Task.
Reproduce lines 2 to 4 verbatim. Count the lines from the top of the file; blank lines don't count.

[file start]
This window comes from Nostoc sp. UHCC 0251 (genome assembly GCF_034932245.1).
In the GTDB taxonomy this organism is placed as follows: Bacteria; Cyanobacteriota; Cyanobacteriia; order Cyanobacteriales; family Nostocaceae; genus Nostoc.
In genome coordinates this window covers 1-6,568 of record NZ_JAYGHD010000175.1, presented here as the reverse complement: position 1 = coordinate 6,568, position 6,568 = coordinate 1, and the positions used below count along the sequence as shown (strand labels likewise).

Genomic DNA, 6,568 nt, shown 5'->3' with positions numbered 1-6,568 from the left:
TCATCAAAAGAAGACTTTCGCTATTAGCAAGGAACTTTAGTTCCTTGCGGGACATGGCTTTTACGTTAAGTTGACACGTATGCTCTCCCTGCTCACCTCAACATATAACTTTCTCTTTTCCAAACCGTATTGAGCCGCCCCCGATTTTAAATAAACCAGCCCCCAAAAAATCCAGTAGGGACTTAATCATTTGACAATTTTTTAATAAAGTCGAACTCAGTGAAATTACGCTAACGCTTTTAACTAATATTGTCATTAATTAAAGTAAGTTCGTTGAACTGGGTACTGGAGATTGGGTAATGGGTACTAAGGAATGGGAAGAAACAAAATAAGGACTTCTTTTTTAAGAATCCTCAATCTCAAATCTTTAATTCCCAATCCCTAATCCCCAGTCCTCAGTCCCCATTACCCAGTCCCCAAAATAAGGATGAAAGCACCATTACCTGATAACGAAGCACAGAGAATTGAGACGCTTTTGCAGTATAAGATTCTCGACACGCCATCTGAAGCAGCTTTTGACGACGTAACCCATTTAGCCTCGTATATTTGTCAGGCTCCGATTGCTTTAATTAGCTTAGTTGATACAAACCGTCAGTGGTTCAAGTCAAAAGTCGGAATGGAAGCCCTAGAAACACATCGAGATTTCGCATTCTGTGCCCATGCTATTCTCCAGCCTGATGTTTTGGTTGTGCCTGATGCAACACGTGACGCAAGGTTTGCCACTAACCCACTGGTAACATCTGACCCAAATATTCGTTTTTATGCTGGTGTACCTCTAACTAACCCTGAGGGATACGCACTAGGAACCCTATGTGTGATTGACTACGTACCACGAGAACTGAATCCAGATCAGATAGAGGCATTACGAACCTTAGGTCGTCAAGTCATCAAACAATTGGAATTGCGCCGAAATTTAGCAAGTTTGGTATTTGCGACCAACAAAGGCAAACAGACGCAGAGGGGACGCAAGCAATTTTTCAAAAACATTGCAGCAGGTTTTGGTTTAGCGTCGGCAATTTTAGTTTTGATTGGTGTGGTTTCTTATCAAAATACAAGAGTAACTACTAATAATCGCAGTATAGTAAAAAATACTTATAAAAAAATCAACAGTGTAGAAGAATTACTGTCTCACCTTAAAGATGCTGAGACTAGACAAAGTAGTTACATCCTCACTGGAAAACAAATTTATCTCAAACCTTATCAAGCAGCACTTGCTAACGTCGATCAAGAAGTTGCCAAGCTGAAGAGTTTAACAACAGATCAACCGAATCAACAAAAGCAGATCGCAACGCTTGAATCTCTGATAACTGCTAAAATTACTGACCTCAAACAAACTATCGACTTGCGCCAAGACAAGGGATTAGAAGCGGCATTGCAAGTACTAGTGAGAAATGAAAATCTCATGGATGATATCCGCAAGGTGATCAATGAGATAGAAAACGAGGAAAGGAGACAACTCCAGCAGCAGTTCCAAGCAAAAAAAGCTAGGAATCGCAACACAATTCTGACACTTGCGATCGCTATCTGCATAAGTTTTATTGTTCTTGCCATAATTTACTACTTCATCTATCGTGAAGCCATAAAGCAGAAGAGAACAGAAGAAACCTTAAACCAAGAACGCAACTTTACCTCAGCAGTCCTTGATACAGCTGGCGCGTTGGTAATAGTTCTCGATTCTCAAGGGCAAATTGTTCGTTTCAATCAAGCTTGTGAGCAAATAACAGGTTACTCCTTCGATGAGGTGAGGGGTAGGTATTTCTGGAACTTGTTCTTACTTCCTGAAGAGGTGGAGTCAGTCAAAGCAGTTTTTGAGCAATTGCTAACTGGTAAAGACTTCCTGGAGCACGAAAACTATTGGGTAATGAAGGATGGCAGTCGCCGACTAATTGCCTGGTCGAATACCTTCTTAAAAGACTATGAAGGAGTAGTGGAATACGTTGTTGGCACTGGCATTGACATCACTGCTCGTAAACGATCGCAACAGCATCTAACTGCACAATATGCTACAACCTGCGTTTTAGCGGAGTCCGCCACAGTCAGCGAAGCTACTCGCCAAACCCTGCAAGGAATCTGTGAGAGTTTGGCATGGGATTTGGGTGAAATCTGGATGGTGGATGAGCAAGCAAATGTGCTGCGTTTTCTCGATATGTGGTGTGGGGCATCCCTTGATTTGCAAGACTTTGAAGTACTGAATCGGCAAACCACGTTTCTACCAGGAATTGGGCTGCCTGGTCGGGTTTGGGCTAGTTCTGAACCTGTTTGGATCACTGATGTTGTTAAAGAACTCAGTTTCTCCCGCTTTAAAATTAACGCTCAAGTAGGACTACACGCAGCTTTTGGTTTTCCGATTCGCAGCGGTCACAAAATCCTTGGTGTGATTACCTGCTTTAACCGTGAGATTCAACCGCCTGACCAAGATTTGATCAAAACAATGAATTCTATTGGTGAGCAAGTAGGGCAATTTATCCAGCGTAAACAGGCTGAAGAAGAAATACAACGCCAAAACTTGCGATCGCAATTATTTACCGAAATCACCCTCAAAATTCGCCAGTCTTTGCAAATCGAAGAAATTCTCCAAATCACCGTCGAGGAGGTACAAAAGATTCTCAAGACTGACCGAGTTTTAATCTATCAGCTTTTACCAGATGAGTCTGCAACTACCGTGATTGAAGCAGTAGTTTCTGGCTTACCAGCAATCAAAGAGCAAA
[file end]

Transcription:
In the GTDB taxonomy this organism is placed as follows: Bacteria; Cyanobacteriota; Cyanobacteriia; order Cyanobacteriales; family Nostocaceae; genus Nostoc.
In genome coordinates this window covers 1-6,568 of record NZ_JAYGHD010000175.1, presented here as the reverse complement: position 1 = coordinate 6,568, position 6,568 = coordinate 1, and the positions used below count along the sequence as shown (strand labels likewise).

Genomic DNA, 6,568 nt, shown 5'->3' with positions numbered 1-6,568 from the left: